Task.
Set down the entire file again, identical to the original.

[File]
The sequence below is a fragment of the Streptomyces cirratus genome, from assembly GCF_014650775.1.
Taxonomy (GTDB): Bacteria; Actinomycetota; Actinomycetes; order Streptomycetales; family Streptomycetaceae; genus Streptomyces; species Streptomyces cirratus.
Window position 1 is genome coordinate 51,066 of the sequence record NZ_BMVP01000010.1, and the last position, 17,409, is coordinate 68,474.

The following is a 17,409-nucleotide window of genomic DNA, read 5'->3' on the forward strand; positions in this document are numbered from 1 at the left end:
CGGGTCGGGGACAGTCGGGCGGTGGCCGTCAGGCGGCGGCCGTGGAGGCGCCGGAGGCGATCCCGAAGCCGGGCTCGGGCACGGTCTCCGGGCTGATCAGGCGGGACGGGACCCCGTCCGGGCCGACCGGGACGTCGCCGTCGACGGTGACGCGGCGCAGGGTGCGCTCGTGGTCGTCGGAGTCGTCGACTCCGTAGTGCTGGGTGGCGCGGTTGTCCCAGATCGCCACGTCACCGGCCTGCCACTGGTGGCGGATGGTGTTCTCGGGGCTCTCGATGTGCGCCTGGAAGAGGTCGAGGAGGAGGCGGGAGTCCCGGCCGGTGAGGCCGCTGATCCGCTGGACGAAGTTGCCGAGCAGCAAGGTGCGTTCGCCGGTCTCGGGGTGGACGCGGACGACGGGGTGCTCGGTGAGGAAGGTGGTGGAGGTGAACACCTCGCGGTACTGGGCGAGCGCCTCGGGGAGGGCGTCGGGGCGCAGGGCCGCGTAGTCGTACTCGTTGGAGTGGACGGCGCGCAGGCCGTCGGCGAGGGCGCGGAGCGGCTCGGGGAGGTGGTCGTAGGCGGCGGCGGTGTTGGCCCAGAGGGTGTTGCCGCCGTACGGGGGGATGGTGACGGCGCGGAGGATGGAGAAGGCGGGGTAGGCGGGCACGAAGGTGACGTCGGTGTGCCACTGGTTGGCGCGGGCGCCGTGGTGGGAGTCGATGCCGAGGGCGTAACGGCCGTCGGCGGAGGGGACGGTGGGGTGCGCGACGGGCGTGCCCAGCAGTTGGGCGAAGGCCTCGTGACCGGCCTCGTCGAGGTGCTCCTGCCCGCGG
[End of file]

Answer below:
The sequence below is a fragment of the Streptomyces cirratus genome, from assembly GCF_014650775.1.
Taxonomy (GTDB): Bacteria; Actinomycetota; Actinomycetes; order Streptomycetales; family Streptomycetaceae; genus Streptomyces; species Streptomyces cirratus.
Window position 1 is genome coordinate 51,066 of the sequence record NZ_BMVP01000010.1, and the last position, 17,409, is coordinate 68,474.

The following is a 17,409-nucleotide window of genomic DNA, read 5'->3' on the forward strand; positions in this document are numbered from 1 at the left end:
CGGGTCGGGGACAGTCGGGCGGTGGCCGTCAGGCGGCGGCCGTGGAGGCGCCGGAGGCGATCCCGAAGCCGGGCTCGGGCACGGTCTCCGGGCTGATCAGGCGGGACGGGACCCCGTCCGGGCCGACCGGGACGTCGCCGTCGACGGTGACGCGGCGCAGGGTGCGCTCGTGGTCGTCGGAGTCGTCGACTCCGTAGTGCTGGGTGGCGCGGTTGTCCCAGATCGCCACGTCACCGGCCTGCCACTGGTGGCGGATGGTGTTCTCGGGGCTCTCGATGTGCGCCTGGAAGAGGTCGAGGAGGAGGCGGGAGTCCCGGCCGGTGAGGCCGCTGATCCGCTGGACGAAGTTGCCGAGCAGCAAGGTGCGTTCGCCGGTCTCGGGGTGGACGCGGACGACGGGGTGCTCGGTGAGGAAGGTGGTGGAGGTGAACACCTCGCGGTACTGGGCGAGCGCCTCGGGGAGGGCGTCGGGGCGCAGGGCCGCGTAGTCGTACTCGTTGGAGTGGACGGCGCGCAGGCCGTCGGCGAGGGCGCGGAGCGGCTCGGGGAGGTGGTCGTAGGCGGCGGCGGTGTTGGCCCAGAGGGTGTTGCCGCCGTACGGGGGGATGGTGACGGCGCGGAGGATGGAGAAGGCGGGGTAGGCGGGCACGAAGGTGACGTCGGTGTGCCACTGGTTGGCGCGGGCGCCGTGGTGGGAGTCGATGCCGAGGGCGTAACGGCCGTCGGCGGAGGGGACGGTGGGGTGCGCGACGGGCGTGCCCAGCAGTTGGGCGAAGGCCTCGTGACCGGCCTCGTCGAGGTGCTCCTGCCCGCGG